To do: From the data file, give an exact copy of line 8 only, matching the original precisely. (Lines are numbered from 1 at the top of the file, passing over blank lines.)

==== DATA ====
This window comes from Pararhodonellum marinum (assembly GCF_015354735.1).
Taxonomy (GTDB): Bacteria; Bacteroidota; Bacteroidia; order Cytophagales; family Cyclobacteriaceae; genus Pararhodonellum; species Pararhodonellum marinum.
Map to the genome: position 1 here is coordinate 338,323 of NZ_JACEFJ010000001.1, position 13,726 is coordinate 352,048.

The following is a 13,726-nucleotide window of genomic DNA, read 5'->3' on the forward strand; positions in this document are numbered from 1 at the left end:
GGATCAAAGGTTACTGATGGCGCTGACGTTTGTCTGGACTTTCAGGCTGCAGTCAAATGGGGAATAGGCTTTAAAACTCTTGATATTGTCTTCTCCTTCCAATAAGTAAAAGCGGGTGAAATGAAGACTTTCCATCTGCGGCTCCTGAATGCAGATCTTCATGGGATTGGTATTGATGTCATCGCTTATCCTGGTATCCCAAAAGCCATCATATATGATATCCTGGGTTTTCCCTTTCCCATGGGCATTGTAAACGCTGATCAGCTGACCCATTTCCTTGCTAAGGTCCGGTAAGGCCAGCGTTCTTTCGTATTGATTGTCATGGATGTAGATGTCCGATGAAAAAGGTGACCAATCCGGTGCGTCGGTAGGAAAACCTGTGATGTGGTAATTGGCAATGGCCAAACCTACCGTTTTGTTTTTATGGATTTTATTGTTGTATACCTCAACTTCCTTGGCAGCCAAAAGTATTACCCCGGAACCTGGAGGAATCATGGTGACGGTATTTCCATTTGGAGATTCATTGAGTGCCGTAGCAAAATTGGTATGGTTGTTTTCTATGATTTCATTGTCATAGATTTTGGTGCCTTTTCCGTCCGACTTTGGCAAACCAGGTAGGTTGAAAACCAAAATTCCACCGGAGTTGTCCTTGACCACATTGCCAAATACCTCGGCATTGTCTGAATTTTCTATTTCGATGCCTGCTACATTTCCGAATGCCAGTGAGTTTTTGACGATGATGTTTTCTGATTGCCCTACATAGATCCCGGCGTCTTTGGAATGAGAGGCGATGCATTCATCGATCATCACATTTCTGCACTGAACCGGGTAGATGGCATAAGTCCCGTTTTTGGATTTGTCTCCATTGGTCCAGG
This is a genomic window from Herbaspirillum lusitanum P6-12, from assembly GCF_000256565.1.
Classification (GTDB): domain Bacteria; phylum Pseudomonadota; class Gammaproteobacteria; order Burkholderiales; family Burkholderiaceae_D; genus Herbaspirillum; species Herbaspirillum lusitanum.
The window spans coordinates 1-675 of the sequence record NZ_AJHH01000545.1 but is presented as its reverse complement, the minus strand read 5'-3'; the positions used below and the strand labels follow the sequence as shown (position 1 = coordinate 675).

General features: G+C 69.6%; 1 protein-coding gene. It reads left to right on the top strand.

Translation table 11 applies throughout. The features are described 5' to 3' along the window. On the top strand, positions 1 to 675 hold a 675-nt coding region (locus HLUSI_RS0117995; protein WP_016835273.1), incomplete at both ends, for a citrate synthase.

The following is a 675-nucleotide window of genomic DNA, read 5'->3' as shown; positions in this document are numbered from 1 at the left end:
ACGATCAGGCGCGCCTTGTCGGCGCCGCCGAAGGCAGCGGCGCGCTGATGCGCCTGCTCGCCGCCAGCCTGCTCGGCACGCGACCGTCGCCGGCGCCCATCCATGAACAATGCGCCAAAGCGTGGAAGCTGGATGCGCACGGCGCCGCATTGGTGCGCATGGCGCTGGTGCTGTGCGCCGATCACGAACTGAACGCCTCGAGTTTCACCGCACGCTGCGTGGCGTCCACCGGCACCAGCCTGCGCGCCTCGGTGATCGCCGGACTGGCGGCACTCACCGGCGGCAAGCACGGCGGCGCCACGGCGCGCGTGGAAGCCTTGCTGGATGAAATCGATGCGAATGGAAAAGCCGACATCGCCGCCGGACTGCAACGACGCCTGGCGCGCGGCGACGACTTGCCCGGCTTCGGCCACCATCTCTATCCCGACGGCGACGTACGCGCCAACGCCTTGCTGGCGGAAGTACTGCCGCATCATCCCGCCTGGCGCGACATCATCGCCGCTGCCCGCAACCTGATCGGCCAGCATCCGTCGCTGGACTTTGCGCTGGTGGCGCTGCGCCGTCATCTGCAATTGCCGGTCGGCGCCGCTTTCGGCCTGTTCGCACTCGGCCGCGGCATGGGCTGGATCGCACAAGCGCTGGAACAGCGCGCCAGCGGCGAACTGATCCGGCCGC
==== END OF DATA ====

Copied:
The window spans coordinates 1-675 of the sequence record NZ_AJHH01000545.1 but is presented as its reverse complement, the minus strand read 5'-3'; the positions used below and the strand labels follow the sequence as shown (position 1 = coordinate 675).